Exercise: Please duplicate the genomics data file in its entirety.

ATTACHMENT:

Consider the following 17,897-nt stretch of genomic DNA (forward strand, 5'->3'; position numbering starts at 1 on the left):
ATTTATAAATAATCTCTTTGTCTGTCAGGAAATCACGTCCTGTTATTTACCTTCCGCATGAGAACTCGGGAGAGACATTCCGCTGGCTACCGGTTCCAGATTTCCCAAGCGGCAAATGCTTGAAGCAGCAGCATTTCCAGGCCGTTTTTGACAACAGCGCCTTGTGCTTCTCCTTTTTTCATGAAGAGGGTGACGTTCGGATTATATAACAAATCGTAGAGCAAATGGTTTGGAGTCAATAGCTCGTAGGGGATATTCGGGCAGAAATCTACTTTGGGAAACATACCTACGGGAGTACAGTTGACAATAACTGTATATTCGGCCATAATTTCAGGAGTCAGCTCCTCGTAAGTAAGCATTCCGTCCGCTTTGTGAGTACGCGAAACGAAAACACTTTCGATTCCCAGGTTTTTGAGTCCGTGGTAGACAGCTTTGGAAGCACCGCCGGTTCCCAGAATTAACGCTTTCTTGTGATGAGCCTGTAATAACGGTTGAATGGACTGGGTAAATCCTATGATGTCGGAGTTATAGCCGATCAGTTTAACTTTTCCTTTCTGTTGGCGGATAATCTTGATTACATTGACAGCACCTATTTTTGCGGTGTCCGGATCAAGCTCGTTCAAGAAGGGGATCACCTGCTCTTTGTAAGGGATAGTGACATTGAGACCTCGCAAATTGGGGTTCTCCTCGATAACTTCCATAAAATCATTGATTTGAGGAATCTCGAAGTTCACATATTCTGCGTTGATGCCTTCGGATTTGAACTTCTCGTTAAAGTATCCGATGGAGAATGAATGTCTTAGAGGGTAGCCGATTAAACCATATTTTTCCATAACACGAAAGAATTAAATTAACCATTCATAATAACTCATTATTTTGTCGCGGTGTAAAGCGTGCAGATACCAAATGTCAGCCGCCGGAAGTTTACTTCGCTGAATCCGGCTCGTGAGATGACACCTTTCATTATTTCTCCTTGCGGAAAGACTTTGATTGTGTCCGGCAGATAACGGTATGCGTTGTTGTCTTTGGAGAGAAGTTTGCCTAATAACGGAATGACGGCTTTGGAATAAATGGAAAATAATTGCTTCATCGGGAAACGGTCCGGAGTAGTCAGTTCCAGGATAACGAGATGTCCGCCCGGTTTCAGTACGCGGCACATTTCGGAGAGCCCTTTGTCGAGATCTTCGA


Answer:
Consider the following 17,897-nt stretch of genomic DNA (forward strand, 5'->3'; position numbering starts at 1 on the left):
ATTTATAAATAATCTCTTTGTCTGTCAGGAAATCACGTCCTGTTATTTACCTTCCGCATGAGAACTCGGGAGAGACATTCCGCTGGCTACCGGTTCCAGATTTCCCAAGCGGCAAATGCTTGAAGCAGCAGCATTTCCAGGCCGTTTTTGACAACAGCGCCTTGTGCTTCTCCTTTTTTCATGAAGAGGGTGACGTTCGGATTATATAACAAATCGTAGAGCAAATGGTTTGGAGTCAATAGCTCGTAGGGGATATTCGGGCAGAAATCTACTTTGGGAAACATACCTACGGGAGTACAGTTGACAATAACTGTATATTCGGCCATAATTTCAGGAGTCAGCTCCTCGTAAGTAAGCATTCCGTCCGCTTTGTGAGTACGCGAAACGAAAACACTTTCGATTCCCAGGTTTTTGAGTCCGTGGTAGACAGCTTTGGAAGCACCGCCGGTTCCCAGAATTAACGCTTTCTTGTGATGAGCCTGTAATAACGGTTGAATGGACTGGGTAAATCCTATGATGTCGGAGTTATAGCCGATCAGTTTAACTTTTCCTTTCTGTTGGCGGATAATCTTGATTACATTGACAGCACCTATTTTTGCGGTGTCCGGATCAAGCTCGTTCAAGAAGGGGATCACCTGCTCTTTGTAAGGGATAGTGACATTGAGACCTCGCAAATTGGGGTTCTCCTCGATAACTTCCATAAAATCATTGATTTGAGGAATCTCGAAGTTCACATATTCTGCGTTGATGCCTTCGGATTTGAACTTCTCGTTAAAGTATCCGATGGAGAATGAATGTCTTAGAGGGTAGCCGATTAAACCATATTTTTCCATAACACGAAAGAATTAAATTAACCATTCATAATAACTCATTATTTTGTCGCGGTGTAAAGCGTGCAGATACCAAATGTCAGCCGCCGGAAGTTTACTTCGCTGAATCCGGCTCGTGAGATGACACCTTTCATTATTTCTCCTTGCGGAAAGACTTTGATTGTGTCCGGCAGATAACGGTATGCGTTGTTGTCTTTGGAGAGAAGTTTGCCTAATAACGGAATGACGGCTTTGGAATAAATGGAAAATAATTGCTTCATCGGGAAACGGTCCGGAGTAGTCAGTTCCAGGATAACGAGATGTCCGCCCGGTTTCAGTACGCGGCACATTTCGGAGAGCCCTTTGTCGAGATCTTCGA